At the time of Emperor Ashoka, Banavasi was already an important center of civilization. According to Mahavamsa and Dipavamsa (Buddhist chronicles from Sri Lanka), Ashoka sent his Buddhist emissaries to various lands to spread the teachings of the Buddha and Banavasi appears in the list along with major places such as Kashmira, Gandhara, Mahishamandala (Mysore), Aparantaka, Maharatta (Maharashtra), Yonakaloka (Greek), Himavanta (Himalaya), Suvarnabhumi (South East Asia) and Tamraparni (Sri Lanka). Clearly, this indicates the significance of Banavasi in that era.
Mahavamsa also mentions about a large sangha of bhikshus from Vanavasa country visiting Sri Lanka under the leadership of Thera Chandragupta. They went there to attend the inaugural function of a Mahastupa. It was during the rule of King Duttagamani in Sri Lanka (101-77 BCE).
According to Xuanzang, there was also a 100ft-high stupa commissioned by Emperor Ashoka at Banavasi.
Archeological excavations also found an apsidal structure (possibly a Vihara) [Ref 2] adjoining the river bank (in the backyard of Sri Chandrasekhara Bhat). The bottom-most stratum of the mound had brickwork belonging a pre-Satavahana era, and thus possibly Mauryan. Coins with Mauryan era topology and other artifacts were also found at this level, indicating a possible Vihara from the Mauryan era at Banavasi.
Viharas and Stupas of the Satavahana Period (Till 3rd Century CE)
During the Satavahana period, Banavasi was under their rule. According to archeological records [Ref 2], a Buddhist memorial panel made of terracotta was excavated from Banavasi. It has an inscription belonging to King Vasishthiputra Sivasiri Pulumavi, with a line drawing of a Chaitya above the inscription.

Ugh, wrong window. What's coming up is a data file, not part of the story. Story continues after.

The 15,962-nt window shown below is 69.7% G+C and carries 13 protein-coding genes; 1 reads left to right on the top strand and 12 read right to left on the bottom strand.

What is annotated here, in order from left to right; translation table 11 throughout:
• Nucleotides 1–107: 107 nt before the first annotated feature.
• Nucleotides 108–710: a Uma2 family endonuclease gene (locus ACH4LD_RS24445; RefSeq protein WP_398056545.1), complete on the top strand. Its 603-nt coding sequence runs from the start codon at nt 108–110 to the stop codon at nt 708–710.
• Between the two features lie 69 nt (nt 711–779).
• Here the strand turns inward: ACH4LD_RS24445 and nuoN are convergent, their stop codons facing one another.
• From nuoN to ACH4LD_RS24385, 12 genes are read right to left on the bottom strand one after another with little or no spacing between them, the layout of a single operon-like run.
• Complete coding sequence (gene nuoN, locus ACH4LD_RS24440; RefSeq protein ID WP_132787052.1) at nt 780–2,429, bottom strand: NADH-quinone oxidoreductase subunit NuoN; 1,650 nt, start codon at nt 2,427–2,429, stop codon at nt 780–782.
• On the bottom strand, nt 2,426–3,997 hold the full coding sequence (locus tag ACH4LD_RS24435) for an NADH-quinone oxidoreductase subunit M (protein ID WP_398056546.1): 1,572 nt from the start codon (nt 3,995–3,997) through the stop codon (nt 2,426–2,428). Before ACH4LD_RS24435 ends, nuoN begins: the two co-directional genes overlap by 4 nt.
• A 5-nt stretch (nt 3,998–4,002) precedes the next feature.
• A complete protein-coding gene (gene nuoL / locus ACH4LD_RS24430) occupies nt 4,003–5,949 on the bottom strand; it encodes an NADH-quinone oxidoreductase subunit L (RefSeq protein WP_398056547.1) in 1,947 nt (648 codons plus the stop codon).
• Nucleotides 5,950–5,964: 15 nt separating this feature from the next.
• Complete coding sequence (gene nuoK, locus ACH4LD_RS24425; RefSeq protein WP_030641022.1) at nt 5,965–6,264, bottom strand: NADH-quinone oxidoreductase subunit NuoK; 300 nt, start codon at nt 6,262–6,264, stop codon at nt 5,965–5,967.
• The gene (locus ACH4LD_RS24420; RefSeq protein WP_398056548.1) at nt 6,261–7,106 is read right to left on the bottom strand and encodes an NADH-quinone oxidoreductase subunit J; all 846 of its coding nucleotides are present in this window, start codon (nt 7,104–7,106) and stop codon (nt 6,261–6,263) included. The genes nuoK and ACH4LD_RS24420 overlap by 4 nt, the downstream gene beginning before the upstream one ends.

The apsidal structure (Buddhist chaityalaya) [Ref 2] over the remains of the Mauryan remains excavated by archeologists is considered to be from the Satavahana period. There is a broken sculpture found at this place. This sculpture is very similar to a 2nd Century CE sculpture of a Mahayana guardian deity found in Nagarjunakonda excavation. This sculpture is said to be in the Museum of Art and Archeology, Manasagangotri, Mysore.
Excavations of Dōnigudda mound [Ref 2] revealed another large apsidal structure of 26 x 13.5 meters in size. This chaityalaya (Vihara hosting a stupa at the circular end) is also inferred to be from the Satavahana period.
Chutu Period and the Naga stone (2nd to 4th Century CE)
Later, Banavasi went on to become the capital city of Chutus., Literally, Chutu means the hood of cobra. They were also known as Naga-kula. Initially, they were feudatories of Satavahanas, and later they ruled an independent kingdom. Like Satavahanas, Chutus also followed Buddhism.
There is a Naga-stone from this period, with inscription in Brahmi script and Prakrit language, still preserved at a corner of Madhukeshvara Temple. According to the inscription, Nagasiri, the daughter of Chutu King Vinhukada Chutukulananda Satakarni (3rd Century CE), gifted a Vihara (Buddhist monastery), a Naga-stone and a pond. [Ref 3]